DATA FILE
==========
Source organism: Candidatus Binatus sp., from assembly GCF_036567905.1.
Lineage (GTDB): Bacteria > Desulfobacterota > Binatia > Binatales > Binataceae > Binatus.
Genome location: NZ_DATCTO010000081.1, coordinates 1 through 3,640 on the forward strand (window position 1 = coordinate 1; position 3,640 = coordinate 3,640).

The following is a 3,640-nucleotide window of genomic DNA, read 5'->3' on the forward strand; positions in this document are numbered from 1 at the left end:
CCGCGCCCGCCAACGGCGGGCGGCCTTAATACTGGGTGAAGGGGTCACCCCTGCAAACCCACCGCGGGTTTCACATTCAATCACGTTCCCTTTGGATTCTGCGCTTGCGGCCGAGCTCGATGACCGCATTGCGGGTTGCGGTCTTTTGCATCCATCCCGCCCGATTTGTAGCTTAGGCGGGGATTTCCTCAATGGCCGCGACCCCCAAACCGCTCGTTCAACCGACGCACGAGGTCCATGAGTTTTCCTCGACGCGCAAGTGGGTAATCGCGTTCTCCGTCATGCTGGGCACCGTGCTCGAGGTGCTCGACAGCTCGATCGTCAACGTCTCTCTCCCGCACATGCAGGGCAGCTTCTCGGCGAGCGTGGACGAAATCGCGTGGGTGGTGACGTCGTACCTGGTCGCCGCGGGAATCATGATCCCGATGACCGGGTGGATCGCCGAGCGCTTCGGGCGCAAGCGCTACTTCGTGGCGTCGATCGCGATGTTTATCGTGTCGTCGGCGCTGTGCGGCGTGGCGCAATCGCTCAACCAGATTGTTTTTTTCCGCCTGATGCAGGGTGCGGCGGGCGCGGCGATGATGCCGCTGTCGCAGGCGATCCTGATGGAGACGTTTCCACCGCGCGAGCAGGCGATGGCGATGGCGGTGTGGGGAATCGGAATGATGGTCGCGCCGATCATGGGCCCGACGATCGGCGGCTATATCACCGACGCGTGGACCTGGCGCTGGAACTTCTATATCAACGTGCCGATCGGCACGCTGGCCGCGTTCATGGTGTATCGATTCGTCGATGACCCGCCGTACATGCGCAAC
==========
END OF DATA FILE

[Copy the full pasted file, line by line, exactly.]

Source organism: Candidatus Binatus sp., from assembly GCF_036567905.1.
Lineage (GTDB): Bacteria > Desulfobacterota > Binatia > Binatales > Binataceae > Binatus.
Genome location: NZ_DATCTO010000081.1, coordinates 1 through 3,640 on the forward strand (window position 1 = coordinate 1; position 3,640 = coordinate 3,640).

The following is a 3,640-nucleotide window of genomic DNA, read 5'->3' on the forward strand; positions in this document are numbered from 1 at the left end:
CCGCGCCCGCCAACGGCGGGCGGCCTTAATACTGGGTGAAGGGGTCACCCCTGCAAACCCACCGCGGGTTTCACATTCAATCACGTTCCCTTTGGATTCTGCGCTTGCGGCCGAGCTCGATGACCGCATTGCGGGTTGCGGTCTTTTGCATCCATCCCGCCCGATTTGTAGCTTAGGCGGGGATTTCCTCAATGGCCGCGACCCCCAAACCGCTCGTTCAACCGACGCACGAGGTCCATGAGTTTTCCTCGACGCGCAAGTGGGTAATCGCGTTCTCCGTCATGCTGGGCACCGTGCTCGAGGTGCTCGACAGCTCGATCGTCAACGTCTCTCTCCCGCACATGCAGGGCAGCTTCTCGGCGAGCGTGGACGAAATCGCGTGGGTGGTGACGTCGTACCTGGTCGCCGCGGGAATCATGATCCCGATGACCGGGTGGATCGCCGAGCGCTTCGGGCGCAAGCGCTACTTCGTGGCGTCGATCGCGATGTTTATCGTGTCGTCGGCGCTGTGCGGCGTGGCGCAATCGCTCAACCAGATTGTTTTTTTCCGCCTGATGCAGGGTGCGGCGGGCGCGGCGATGATGCCGCTGTCGCAGGCGATCCTGATGGAGACGTTTCCACCGCGCGAGCAGGCGATGGCGATGGCGGTGTGGGGAATCGGAATGATGGTCGCGCCGATCATGGGCCCGACGATCGGCGGCTATATCACCGACGCGTGGACCTGGCGCTGGAACTTCTATATCAACGTGCCGATCGGCACGCTGGCCGCGTTCATGGTGTATCGATTCGTCGATGACCCGCCGTACATGCGCAAC